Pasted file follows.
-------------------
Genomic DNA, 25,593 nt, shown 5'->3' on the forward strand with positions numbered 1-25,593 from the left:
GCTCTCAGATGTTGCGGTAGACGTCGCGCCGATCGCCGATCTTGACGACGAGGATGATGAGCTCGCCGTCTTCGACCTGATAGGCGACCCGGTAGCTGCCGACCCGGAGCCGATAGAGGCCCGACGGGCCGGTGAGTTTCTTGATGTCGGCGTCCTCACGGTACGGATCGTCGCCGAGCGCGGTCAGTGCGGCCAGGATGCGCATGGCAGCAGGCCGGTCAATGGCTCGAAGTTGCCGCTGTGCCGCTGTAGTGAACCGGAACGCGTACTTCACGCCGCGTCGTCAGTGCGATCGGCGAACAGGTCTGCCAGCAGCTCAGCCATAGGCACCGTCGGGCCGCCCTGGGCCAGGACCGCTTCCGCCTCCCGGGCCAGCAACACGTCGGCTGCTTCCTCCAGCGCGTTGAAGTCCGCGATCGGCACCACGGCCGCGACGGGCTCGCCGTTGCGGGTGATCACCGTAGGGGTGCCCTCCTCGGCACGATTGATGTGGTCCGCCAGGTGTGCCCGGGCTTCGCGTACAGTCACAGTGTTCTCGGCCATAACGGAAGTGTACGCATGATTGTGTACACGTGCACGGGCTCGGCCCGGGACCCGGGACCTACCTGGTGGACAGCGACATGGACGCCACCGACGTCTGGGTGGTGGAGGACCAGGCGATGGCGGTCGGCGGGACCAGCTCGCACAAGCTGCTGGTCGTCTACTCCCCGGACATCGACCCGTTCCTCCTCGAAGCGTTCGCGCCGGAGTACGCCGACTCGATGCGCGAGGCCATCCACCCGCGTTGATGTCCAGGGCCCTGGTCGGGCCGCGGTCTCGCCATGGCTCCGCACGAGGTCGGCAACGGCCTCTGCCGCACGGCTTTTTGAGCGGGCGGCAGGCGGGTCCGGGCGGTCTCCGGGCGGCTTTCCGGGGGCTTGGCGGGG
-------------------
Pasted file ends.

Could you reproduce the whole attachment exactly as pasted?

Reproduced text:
Genomic DNA, 25,593 nt, shown 5'->3' on the forward strand with positions numbered 1-25,593 from the left:
GCTCTCAGATGTTGCGGTAGACGTCGCGCCGATCGCCGATCTTGACGACGAGGATGATGAGCTCGCCGTCTTCGACCTGATAGGCGACCCGGTAGCTGCCGACCCGGAGCCGATAGAGGCCCGACGGGCCGGTGAGTTTCTTGATGTCGGCGTCCTCACGGTACGGATCGTCGCCGAGCGCGGTCAGTGCGGCCAGGATGCGCATGGCAGCAGGCCGGTCAATGGCTCGAAGTTGCCGCTGTGCCGCTGTAGTGAACCGGAACGCGTACTTCACGCCGCGTCGTCAGTGCGATCGGCGAACAGGTCTGCCAGCAGCTCAGCCATAGGCACCGTCGGGCCGCCCTGGGCCAGGACCGCTTCCGCCTCCCGGGCCAGCAACACGTCGGCTGCTTCCTCCAGCGCGTTGAAGTCCGCGATCGGCACCACGGCCGCGACGGGCTCGCCGTTGCGGGTGATCACCGTAGGGGTGCCCTCCTCGGCACGATTGATGTGGTCCGCCAGGTGTGCCCGGGCTTCGCGTACAGTCACAGTGTTCTCGGCCATAACGGAAGTGTACGCATGATTGTGTACACGTGCACGGGCTCGGCCCGGGACCCGGGACCTACCTGGTGGACAGCGACATGGACGCCACCGACGTCTGGGTGGTGGAGGACCAGGCGATGGCGGTCGGCGGGACCAGCTCGCACAAGCTGCTGGTCGTCTACTCCCCGGACATCGACCCGTTCCTCCTCGAAGCGTTCGCGCCGGAGTACGCCGACTCGATGCGCGAGGCCATCCACCCGCGTTGATGTCCAGGGCCCTGGTCGGGCCGCGGTCTCGCCATGGCTCCGCACGAGGTCGGCAACGGCCTCTGCCGCACGGCTTTTTGAGCGGGCGGCAGGCGGGTCCGGGCGGTCTCCGGGCGGCTTTCCGGGGGCTTGGCGGGG